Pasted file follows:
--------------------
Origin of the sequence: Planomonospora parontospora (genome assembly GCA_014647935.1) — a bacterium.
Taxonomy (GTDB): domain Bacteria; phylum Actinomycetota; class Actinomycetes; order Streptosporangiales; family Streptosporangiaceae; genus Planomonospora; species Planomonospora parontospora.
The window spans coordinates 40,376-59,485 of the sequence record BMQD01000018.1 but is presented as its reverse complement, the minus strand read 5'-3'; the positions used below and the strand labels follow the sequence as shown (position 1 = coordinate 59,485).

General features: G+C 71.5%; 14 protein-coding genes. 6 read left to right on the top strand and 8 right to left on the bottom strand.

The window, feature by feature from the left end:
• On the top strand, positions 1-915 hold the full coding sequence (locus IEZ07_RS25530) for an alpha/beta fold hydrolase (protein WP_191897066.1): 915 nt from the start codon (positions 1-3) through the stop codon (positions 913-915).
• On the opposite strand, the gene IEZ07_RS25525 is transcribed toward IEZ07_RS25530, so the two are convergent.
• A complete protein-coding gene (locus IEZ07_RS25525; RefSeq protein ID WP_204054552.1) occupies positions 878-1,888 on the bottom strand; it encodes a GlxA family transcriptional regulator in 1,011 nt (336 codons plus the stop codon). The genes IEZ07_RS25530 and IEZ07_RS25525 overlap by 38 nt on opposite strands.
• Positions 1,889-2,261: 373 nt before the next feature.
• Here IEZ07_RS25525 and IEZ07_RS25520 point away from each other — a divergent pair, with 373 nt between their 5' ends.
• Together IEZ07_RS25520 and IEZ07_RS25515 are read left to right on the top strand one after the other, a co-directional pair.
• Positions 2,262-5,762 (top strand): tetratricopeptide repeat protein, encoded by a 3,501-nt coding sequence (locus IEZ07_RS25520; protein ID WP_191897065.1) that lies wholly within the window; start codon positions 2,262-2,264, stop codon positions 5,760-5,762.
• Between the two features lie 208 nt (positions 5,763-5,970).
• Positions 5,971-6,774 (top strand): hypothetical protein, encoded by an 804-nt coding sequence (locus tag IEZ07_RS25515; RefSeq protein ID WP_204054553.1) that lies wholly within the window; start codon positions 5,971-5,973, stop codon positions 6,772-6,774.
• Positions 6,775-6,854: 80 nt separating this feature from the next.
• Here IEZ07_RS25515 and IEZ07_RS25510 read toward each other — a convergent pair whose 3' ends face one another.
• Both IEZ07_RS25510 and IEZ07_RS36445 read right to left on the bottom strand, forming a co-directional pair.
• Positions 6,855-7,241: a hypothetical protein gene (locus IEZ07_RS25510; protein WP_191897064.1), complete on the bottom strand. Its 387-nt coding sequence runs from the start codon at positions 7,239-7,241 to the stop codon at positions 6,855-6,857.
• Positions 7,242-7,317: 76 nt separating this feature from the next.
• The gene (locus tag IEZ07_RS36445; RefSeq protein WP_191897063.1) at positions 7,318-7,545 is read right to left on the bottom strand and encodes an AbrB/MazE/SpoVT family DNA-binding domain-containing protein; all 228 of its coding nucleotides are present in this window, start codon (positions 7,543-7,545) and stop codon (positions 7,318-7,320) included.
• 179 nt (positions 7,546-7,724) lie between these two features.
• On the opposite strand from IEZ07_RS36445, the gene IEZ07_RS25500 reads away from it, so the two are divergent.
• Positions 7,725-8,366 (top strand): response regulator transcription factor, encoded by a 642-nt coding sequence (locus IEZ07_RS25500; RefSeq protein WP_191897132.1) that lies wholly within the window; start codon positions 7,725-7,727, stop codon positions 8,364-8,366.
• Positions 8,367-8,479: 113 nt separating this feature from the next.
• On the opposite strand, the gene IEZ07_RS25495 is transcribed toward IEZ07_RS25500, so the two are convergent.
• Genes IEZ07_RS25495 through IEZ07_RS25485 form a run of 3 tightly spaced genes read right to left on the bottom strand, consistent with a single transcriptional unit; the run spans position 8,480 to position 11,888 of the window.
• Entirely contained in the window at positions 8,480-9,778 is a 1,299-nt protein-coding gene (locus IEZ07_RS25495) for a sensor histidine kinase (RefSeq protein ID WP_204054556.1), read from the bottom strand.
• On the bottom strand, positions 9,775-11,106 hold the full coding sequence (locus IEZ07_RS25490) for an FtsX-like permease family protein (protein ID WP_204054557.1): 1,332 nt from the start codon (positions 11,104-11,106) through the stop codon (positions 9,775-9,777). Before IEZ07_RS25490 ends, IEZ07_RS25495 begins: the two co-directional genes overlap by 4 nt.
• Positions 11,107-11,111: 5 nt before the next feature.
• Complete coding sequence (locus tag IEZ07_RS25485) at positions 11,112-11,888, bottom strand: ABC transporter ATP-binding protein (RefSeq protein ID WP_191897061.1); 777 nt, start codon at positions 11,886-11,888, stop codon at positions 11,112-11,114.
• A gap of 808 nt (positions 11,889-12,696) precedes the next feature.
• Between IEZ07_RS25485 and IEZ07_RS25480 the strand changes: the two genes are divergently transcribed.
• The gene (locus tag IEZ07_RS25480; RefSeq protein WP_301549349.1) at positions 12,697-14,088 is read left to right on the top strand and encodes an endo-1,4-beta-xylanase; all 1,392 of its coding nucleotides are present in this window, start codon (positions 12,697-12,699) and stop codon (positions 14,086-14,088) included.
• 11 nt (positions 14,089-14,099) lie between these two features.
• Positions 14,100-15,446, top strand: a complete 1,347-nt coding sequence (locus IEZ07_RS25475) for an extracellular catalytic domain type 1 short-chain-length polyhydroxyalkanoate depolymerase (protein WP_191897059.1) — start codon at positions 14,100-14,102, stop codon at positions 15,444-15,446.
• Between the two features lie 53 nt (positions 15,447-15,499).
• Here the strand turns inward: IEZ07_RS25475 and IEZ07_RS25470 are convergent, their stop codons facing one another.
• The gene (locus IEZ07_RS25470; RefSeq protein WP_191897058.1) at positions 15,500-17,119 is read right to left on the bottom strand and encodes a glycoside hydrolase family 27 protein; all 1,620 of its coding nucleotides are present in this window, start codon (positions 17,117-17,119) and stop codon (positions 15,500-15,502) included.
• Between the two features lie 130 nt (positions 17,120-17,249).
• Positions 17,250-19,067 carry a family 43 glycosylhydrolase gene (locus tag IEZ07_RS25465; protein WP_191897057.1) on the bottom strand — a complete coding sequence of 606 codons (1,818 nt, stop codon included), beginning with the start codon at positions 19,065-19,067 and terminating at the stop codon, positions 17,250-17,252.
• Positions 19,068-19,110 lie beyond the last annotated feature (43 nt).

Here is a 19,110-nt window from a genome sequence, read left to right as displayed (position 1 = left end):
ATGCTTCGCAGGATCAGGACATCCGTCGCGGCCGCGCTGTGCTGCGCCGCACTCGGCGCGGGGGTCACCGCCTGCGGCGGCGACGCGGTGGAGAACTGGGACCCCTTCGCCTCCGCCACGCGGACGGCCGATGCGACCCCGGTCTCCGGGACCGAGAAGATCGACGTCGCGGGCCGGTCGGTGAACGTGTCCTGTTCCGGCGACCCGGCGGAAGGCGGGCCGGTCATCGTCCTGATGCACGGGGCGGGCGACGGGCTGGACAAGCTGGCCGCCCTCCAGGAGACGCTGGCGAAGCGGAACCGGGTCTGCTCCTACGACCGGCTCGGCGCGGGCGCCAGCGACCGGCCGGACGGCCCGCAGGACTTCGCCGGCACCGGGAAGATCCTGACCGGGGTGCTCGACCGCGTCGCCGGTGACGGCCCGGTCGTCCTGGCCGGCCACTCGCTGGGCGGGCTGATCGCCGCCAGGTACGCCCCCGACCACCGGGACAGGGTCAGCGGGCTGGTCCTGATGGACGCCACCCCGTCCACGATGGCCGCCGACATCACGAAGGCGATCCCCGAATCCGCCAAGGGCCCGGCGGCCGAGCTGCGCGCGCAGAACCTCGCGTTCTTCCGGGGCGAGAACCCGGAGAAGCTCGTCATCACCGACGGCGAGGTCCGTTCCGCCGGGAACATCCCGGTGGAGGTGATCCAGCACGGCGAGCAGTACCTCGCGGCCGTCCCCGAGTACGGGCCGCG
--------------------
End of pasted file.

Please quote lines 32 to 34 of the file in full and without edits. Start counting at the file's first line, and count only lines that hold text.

• Between IEZ07_RS25485 and IEZ07_RS25480 the strand changes: the two genes are divergently transcribed.
• The gene (locus tag IEZ07_RS25480; RefSeq protein WP_301549349.1) at positions 12,697-14,088 is read left to right on the top strand and encodes an endo-1,4-beta-xylanase; all 1,392 of its coding nucleotides are present in this window, start codon (positions 12,697-12,699) and stop codon (positions 14,086-14,088) included.
• 11 nt (positions 14,089-14,099) lie between these two features.